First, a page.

EDINBURGH, Scotland Adding programmable hardware to system-on-chip (SoC) devices is a little bit like the weather: Everyone talks about it but no one is doing anything about it, if discussions at the IP2000 Europe conference and exhibition are any indicator.
The anecdotal evidence presented at a lunchtime panel challenged with counting the cost of adding programmable hardware suggested there is much metaphorical "tire-kicking" of this design style and of the relatively few devices that now support it. But there is no strong trend toward using partial hardware programmability, according to panelists representing some of the more advanced proponents of these techniques LSI Logic Corp. (Milpitas, Calif.), QuickLogic Corp. (Sunnyvale, Calif.) and Mentor Graphics Corp. (Wilsonville, Ore.).
Moderator Luke Collins, EDA and intellectual-property (IP) analyst at Dataquest Inc., set the scene by discussing some of the possible reasons to us e hardware programmability.
Collins pointed out its possibilities for reducing risk for ASIC developers by allowing them to correct for functional errors after production. He also spoke of the opportunity to use programmable technology to develop multiple-use or field-upgradable products.
Collins then pointed out some of the inhibitions, including the up-front cost of the technology for uncertain benefits later on, as well as verification uncertainties.
Hardware programmability can be achieved in a number of ways. In fact, in a sense it falls into a continuum of solutions extending from FPGA logic and metal-only respin of a gate array design, through setting memory values in registers, all the way up to entirely software solutions effected on processor hardware.
Collins asked the panelists to detail how to choose the appropriate solution and how to figure its cost.
Iain Jackson, director of marketing for LSI Logic Europe, made the case for a solution soon to be offered by his company 151; of a conventional ASIC design based on large, licensable IP blocks fully diffused in silicon but with areas of FPGA-style programmable logic.
Jackson observed that while hardware programmability allows flexibility and reuse, speeds time-to-market and lets multiple customers use a common architecture, it comes at the cost of integration, performance and power efficiency. A fully diffused design style can help solve all those problems, he maintained.
"SoC designers want hardware programmability but not a fully programmable solution," said Jackson, arguing that developers still want leading-edge integration, performance and power efficiency.
For Jackson the answer is straightforward: embed some field programmability but retain the advantages of the custom ASIC manufacturing style for most of the silicon die area. "At 0.18 micron and below, 50,000 gates of programmable logic adds less than 10 percent additional die area," Jackson said.
Thomas Oelsner, general manager for QuickLogic Europe, made a case for the standard FPGA product with one or two useful but highly desirable functions that can be produced in volume for multiple customers.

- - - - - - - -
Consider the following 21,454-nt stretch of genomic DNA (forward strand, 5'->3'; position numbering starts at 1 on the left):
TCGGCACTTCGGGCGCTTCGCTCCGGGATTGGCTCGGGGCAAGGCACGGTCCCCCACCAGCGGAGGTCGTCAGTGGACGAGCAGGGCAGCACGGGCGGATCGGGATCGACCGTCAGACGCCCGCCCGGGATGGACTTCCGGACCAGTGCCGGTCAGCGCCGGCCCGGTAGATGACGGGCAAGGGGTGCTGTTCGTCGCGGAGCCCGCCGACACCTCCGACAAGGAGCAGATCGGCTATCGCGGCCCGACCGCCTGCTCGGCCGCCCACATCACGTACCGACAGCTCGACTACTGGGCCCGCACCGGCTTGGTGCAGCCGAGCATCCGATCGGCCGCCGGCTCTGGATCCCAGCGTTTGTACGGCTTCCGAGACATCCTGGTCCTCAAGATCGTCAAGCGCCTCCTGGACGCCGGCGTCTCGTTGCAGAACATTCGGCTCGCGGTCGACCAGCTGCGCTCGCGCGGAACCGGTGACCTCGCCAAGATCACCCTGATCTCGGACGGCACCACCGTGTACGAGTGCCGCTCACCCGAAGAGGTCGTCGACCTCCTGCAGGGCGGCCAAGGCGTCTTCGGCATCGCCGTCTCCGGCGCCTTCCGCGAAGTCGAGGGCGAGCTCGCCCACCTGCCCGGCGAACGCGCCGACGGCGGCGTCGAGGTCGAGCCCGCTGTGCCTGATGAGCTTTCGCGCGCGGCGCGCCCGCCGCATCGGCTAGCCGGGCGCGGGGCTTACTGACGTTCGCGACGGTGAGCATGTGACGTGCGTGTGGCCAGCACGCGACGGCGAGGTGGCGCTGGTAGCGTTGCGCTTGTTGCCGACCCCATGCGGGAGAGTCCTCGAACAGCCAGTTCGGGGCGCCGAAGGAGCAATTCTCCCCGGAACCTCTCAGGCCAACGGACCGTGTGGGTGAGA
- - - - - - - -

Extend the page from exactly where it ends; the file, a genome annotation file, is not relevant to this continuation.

"We call it the embedded-system product; Dataquest terms it the application-specific programmable product, or ASPP," said Oelsner, whose company traditionally supplies FPGAs based on its antifuse technology.
Oelsner stressed that the trend toward higher gate counts, at least for random logic, was also tending toward custom solutions. He pointed out that this approach avoids the non-recurring engineering charges associated with ASIC development, coming to be dominated by mask charges, but retains the full flexibility of FPGAs as long as you want the predetermined function, be it a CPU core or PCI-bus controller logic.
It was left to David Wood, IP product marketing manager for Mentor Graphics, to analyze the situation in terms of EDA support and design methods.
Wood pointed out that with integration of CPU c ores on SoC devices becoming almost trivial, whether in ASIC or in FPGA, the frequency of software-only mediated reconfiguration was likely to increase. Nonetheless the difference in computational efficiency between software and hardware solutions makes the case for engineers who "choose to do things in software early on when standards are fluid and then commit to hardware when the standard firms up," he said.
Wood postulated the universal digital chip as a device with CPU and memory and a significant area of programmable logic. This combination, which he believes could soon arrive, would make it possible to swap functions from software running on the CPU and hardware-accelerated functions in the programmable logic. But Wood also said that such a chip would require a thorough understanding of constraints, appropriate libraries of IP and EDA support for appropriate what-if analysis.
"I might propose a new design gap," Wood said. "The ability to program this stuff is clearly there. It's a question of can you exploit it?"
Although the panelists were unable to put a dollar number on the cost of adding programmability to an SoC, their discussion did map out just how complex such a costing exercise would have to be.
In the audience discussion that followed, it became clear that one driver for adopting such methods lies in cases where there is a clear benefit to the chip user rather than the chip designer.
"Programmability does help engineers recover from mistakes, but field upgradability could be used to reduce replacement cost," said Jackson of LSI Logic. "Take the case of the 3G [third-generation communications] basestation. Once the network operators have deployed them they don't want to send the white van round to make a change."